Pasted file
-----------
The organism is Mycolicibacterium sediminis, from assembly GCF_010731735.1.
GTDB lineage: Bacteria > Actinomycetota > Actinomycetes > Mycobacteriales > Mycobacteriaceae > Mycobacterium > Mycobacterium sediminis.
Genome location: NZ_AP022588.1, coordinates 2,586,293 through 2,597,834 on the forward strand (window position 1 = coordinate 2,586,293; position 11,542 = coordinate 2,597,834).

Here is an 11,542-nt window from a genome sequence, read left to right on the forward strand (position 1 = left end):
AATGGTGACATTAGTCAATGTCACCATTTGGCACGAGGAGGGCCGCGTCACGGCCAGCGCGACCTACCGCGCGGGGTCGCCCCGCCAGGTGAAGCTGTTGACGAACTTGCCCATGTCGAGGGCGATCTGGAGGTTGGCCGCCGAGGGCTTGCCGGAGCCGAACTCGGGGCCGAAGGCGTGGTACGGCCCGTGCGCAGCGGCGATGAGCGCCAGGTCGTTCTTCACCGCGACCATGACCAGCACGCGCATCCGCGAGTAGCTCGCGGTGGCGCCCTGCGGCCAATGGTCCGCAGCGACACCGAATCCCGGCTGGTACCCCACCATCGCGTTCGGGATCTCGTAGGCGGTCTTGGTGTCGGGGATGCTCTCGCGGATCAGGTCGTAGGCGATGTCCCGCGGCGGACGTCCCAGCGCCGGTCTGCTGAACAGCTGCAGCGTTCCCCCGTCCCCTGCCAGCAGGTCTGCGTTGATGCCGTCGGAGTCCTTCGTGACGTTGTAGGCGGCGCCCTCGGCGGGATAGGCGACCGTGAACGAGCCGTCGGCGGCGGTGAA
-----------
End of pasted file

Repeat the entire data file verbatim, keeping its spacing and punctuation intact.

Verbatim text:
The organism is Mycolicibacterium sediminis, from assembly GCF_010731735.1.
GTDB lineage: Bacteria > Actinomycetota > Actinomycetes > Mycobacteriales > Mycobacteriaceae > Mycobacterium > Mycobacterium sediminis.
Genome location: NZ_AP022588.1, coordinates 2,586,293 through 2,597,834 on the forward strand (window position 1 = coordinate 2,586,293; position 11,542 = coordinate 2,597,834).

Here is an 11,542-nt window from a genome sequence, read left to right on the forward strand (position 1 = left end):
AATGGTGACATTAGTCAATGTCACCATTTGGCACGAGGAGGGCCGCGTCACGGCCAGCGCGACCTACCGCGCGGGGTCGCCCCGCCAGGTGAAGCTGTTGACGAACTTGCCCATGTCGAGGGCGATCTGGAGGTTGGCCGCCGAGGGCTTGCCGGAGCCGAACTCGGGGCCGAAGGCGTGGTACGGCCCGTGCGCAGCGGCGATGAGCGCCAGGTCGTTCTTCACCGCGACCATGACCAGCACGCGCATCCGCGAGTAGCTCGCGGTGGCGCCCTGCGGCCAATGGTCCGCAGCGACACCGAATCCCGGCTGGTACCCCACCATCGCGTTCGGGATCTCGTAGGCGGTCTTGGTGTCGGGGATGCTCTCGCGGATCAGGTCGTAGGCGATGTCCCGCGGCGGACGTCCCAGCGCCGGTCTGCTGAACAGCTGCAGCGTTCCCCCGTCCCCTGCCAGCAGGTCTGCGTTGATGCCGTCGGAGTCCTTCGTGACGTTGTAGGCGGCGCCCTCGGCGGGATAGGCGACCGTGAACGAGCCGTCGGCGGCGGTGAA